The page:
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Hematopoietic stem cells (HSCs) can remain quiescent or they can enter the cell cycle, and either self-renew or differentiate. While cyclin C and cdk3 are essential for the transition from the G0 to G1 phase of the cell cycle in human fibroblasts, the role of cyclin C in hematopoietic stem/progenitor cells (HSPCs) is not clear. We have identified an important role of cyclin C (CCNC) in regulating human HSPC quiescence, as knocking down CCNC expression in human cord blood (CB) CD34+ cells resulted in a significant increase in quiescent cells that maintain CD34 expression. CCNC knockdown also promotes in vitro HSPC expansion and enhances their engraftment potential in sub-lethally irradiated immunodeficient mice. Our studies establish cyclin C as a critical regulator of the G0/G1 transition of human HSPCs and suggest that modulating cyclin C levels may be useful for HSC expansion and more efficient engraftment.
Hematopoietic stem cells (HSCs) play an essential role in the maintenance of multi-lineage blood production throughout the life of the organism by their dual abilities to self-renew and to differentiate into progenitors of various lineages . Quiescence is an important property of HSCs, which is critical for maintaining hematopoietic proliferative capacity throughout life. The relative quiescence of HSCs also protects them from DNA damage caused by oxidative stress, chemotherapy or irradiation [2–4].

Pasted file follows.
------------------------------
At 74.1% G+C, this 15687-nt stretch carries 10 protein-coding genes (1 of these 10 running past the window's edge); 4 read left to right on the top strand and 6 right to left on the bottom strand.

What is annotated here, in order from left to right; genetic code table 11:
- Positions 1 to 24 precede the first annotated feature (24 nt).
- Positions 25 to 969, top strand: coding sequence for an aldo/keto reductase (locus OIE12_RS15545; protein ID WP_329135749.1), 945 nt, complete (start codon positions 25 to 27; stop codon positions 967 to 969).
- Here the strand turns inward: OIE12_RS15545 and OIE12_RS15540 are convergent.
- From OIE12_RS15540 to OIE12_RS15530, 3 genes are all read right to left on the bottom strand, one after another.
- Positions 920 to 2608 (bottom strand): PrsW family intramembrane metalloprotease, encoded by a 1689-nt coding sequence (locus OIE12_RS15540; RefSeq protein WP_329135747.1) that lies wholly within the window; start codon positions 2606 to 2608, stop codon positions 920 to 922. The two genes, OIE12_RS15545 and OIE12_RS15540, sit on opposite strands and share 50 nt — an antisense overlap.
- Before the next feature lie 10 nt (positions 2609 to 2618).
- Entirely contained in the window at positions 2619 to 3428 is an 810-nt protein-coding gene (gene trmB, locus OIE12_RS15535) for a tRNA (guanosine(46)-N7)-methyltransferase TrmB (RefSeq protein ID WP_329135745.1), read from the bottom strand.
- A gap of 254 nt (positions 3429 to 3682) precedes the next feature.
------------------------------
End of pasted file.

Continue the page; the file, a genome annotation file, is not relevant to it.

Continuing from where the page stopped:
A number of genes and signaling pathways have been implicated in regulating HSC quiescence . Several cell cycle regulators have been shown to play critical roles in HSC and/or HPC proliferation, including p21, p27, p57, p16, p18, as well as the D-type cyclins and their catalytic partners Cdk4 and Cdk6 [6–13]. HSC cell fate decisions are also regulated by several transcription factors (Gfi-1, Pbx-1, MEF/ELF4, C-myc and N-myc) [14–17]. Interestingly, recent studies indicate that tumor-suppressor genes, including PTEN, p53, Rb, PML, APC and Fbw7, may play critical roles in maintaining HSCs in a quiescent state [18–23]. Besides HSC intrinsic mechanisms, HSC function is also regulated by ligand-receptor interactions, including those between angiopoietin and Tie-2, thrombopoietin (TPO) and c-Mpl, stem cell factor (SCF) and c-Kit, and stromal-derived factor 1 (SDF-1) and CXCR4 [2, 24–26].
While most of our understanding of HSC quiescence comes from studies of murine hematopoiesis, little is known about the regulation of human HSC quiescence. In human CB CD34+ cells, interrupting p21 expression ex vivo resulted in expanded stem cell number and enhanced in vivo stem cell function compared with control, manipulated cells . We have shown that MEF/ELF4, an ETS transcription factor, regulates murine HSC quiescence and that acute knock down of MEF in human CB CD34+ cells also enhances HSPC quiescence . In contrast, quiescent human CB HSPCs express more GATA-2 than cycling HSPCs and inducing GATA-2 expression increases quiescence .
HSC quiescence is maintained by the balance between positive and negative proliferative factors: Both stromal-derived factor 1 (SDF-1) and transforming growth factor β (TGFβ) have been found to inhibit the cycling of primitive human progenitor cells in vitro [9, 29], and treatment of NOD/SCID mice with either SDF-1 or TGFβ in vivo significantly enhances the transplantability of human HSPCs [32–33]. In general, quiescent HSCs have been shown to exhibit higher repopulating ability than proliferating HSCs in bone marrow transplantation assays [30–31].